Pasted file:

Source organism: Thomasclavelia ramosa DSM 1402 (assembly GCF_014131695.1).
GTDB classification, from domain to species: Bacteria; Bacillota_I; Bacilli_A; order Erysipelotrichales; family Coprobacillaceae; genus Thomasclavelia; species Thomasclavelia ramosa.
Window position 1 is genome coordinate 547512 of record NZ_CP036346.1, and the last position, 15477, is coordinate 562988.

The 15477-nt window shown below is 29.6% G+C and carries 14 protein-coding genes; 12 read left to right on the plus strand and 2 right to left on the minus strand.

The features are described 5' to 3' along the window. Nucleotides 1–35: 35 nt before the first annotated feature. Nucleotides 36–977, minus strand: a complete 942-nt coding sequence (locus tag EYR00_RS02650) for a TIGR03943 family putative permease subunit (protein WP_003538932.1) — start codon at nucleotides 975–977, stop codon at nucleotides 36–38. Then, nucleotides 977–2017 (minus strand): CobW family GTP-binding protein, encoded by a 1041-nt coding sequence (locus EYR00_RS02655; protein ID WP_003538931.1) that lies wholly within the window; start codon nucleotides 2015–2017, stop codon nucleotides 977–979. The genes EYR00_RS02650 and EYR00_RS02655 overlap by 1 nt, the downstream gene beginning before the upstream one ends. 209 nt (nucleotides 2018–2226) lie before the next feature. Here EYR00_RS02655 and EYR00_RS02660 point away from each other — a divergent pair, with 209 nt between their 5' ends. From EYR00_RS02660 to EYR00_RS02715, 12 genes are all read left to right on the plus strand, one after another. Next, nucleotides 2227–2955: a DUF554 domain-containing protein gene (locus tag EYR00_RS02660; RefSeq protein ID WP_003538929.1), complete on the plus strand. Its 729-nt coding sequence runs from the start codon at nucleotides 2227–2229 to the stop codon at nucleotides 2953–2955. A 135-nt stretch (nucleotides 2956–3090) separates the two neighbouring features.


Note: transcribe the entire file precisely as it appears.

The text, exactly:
Source organism: Thomasclavelia ramosa DSM 1402 (assembly GCF_014131695.1).
GTDB classification, from domain to species: Bacteria; Bacillota_I; Bacilli_A; order Erysipelotrichales; family Coprobacillaceae; genus Thomasclavelia; species Thomasclavelia ramosa.
Window position 1 is genome coordinate 547512 of record NZ_CP036346.1, and the last position, 15477, is coordinate 562988.

The 15477-nt window shown below is 29.6% G+C and carries 14 protein-coding genes; 12 read left to right on the plus strand and 2 right to left on the minus strand.

The features are described 5' to 3' along the window. Nucleotides 1–35: 35 nt before the first annotated feature. Nucleotides 36–977, minus strand: a complete 942-nt coding sequence (locus tag EYR00_RS02650) for a TIGR03943 family putative permease subunit (protein WP_003538932.1) — start codon at nucleotides 975–977, stop codon at nucleotides 36–38. Then, nucleotides 977–2017 (minus strand): CobW family GTP-binding protein, encoded by a 1041-nt coding sequence (locus EYR00_RS02655; protein ID WP_003538931.1) that lies wholly within the window; start codon nucleotides 2015–2017, stop codon nucleotides 977–979. The genes EYR00_RS02650 and EYR00_RS02655 overlap by 1 nt, the downstream gene beginning before the upstream one ends. 209 nt (nucleotides 2018–2226) lie before the next feature. Here EYR00_RS02655 and EYR00_RS02660 point away from each other — a divergent pair, with 209 nt between their 5' ends. From EYR00_RS02660 to EYR00_RS02715, 12 genes are all read left to right on the plus strand, one after another. Next, nucleotides 2227–2955: a DUF554 domain-containing protein gene (locus tag EYR00_RS02660; RefSeq protein ID WP_003538929.1), complete on the plus strand. Its 729-nt coding sequence runs from the start codon at nucleotides 2227–2229 to the stop codon at nucleotides 2953–2955. A 135-nt stretch (nucleotides 2956–3090) separates the two neighbouring features.